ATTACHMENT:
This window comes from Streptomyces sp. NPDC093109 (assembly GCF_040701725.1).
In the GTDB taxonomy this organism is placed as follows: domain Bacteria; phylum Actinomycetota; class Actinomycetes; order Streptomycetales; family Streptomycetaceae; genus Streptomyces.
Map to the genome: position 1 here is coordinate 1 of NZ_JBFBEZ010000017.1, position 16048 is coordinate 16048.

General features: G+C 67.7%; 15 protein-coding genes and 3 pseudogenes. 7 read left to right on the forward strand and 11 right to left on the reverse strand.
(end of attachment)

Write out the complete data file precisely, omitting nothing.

This window comes from Streptomyces sp. NPDC093109 (assembly GCF_040701725.1).
In the GTDB taxonomy this organism is placed as follows: domain Bacteria; phylum Actinomycetota; class Actinomycetes; order Streptomycetales; family Streptomycetaceae; genus Streptomyces.
Map to the genome: position 1 here is coordinate 1 of NZ_JBFBEZ010000017.1, position 16048 is coordinate 16048.

General features: G+C 67.7%; 15 protein-coding genes and 3 pseudogenes. 7 read left to right on the forward strand and 11 right to left on the reverse strand.